13th Moon (31 Race St.) Custom blended facial and hair products. Owner, Selena, will be delighted to explain her custom blended fragrances.

Big Creek Vineyard (27 Race St.) Wide selection of delectible wines for every educated palate. You can even sample your selection before you complete your purchase.

Homespun (12 Race St.) Country crafts for your table and walls. Discover the wonderful homemade soups and gourmet packaged foods to fit all tastes.

You are now at the bottom of Race Street with one more shop to investigte. Be careful as you cross Rt. 209 to the Josiah White Park.

Everything Nice – (41 Susquehanna St.) Candles of all types, including large, decorative candles and small tee lights, general gifts and children’s puzzles, Ask the owners, Judy and Larry, about the wonderful little items made from real coal.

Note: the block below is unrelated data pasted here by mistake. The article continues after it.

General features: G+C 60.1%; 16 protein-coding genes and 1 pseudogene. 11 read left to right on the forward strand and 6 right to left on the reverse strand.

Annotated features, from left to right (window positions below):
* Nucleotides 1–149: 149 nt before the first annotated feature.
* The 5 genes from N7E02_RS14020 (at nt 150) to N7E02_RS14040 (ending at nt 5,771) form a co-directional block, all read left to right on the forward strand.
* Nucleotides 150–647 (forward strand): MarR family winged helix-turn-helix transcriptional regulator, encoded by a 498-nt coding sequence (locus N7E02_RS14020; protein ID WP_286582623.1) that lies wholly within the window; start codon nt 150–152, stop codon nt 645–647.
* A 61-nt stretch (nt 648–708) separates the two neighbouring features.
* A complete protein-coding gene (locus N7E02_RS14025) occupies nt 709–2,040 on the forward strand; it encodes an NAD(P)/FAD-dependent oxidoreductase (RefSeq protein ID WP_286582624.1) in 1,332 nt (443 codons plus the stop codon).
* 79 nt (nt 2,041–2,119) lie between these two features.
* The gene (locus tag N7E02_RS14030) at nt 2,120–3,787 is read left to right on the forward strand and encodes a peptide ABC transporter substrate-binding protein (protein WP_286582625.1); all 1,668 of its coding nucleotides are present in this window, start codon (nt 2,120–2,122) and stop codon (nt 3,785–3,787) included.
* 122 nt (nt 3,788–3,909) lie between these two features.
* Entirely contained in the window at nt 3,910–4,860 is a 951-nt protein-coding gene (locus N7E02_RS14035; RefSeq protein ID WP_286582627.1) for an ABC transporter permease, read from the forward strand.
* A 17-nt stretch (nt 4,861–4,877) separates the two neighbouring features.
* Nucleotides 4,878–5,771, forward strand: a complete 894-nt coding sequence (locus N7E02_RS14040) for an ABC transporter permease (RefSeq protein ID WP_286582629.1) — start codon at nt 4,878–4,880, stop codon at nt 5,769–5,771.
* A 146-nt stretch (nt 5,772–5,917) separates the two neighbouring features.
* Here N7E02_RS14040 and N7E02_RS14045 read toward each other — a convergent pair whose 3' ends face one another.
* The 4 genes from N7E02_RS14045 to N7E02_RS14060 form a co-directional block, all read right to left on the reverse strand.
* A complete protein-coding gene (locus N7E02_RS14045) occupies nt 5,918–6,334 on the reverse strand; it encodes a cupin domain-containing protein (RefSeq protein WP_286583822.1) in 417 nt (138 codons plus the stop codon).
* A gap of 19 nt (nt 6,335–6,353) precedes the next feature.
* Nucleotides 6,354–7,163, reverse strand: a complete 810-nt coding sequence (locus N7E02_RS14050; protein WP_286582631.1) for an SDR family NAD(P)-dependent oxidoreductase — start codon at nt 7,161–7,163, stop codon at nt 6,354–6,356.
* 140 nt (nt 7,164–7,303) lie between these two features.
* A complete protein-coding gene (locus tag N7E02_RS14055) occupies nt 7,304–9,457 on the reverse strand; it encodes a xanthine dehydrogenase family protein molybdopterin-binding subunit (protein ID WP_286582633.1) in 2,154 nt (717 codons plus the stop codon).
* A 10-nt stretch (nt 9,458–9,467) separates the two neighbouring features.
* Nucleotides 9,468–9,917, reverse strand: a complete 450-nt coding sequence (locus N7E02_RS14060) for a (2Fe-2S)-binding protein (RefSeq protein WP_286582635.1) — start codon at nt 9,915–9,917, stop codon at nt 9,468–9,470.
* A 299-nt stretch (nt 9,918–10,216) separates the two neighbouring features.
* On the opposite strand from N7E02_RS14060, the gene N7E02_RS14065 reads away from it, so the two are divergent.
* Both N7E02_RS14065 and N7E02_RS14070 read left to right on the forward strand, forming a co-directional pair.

We know you enjoyed your tour of the shops and boutiques of Jim Thorpe. Thanks for shopping small business – the backbone of our wonderful country.

For such a small town, we have a lot going on New Year’s Eve. Our motto is, “You don’t have to go far to feel far away.”

Indeed, once you park your car, we’ll take care of the rest. Whatever you choose to do, it’s going to be fun.

As restaurant and other details come in for New Year happenings, we’ll post them here. Meantime, check with our excellent restaurants!

Tony Stella’s Encore - (66 Broadway) – A 5-star restaurant in the historic Albright Mansion right downtown. Dinner will be served from 5PM until 11 PM, bar open until 2 PM. Experience Tony Stella’s class cuisine and service in a casual setting. Enjoy the lovely Melissa Van Fleet performing on the 1886 grand piano. Ring in the New Year with class!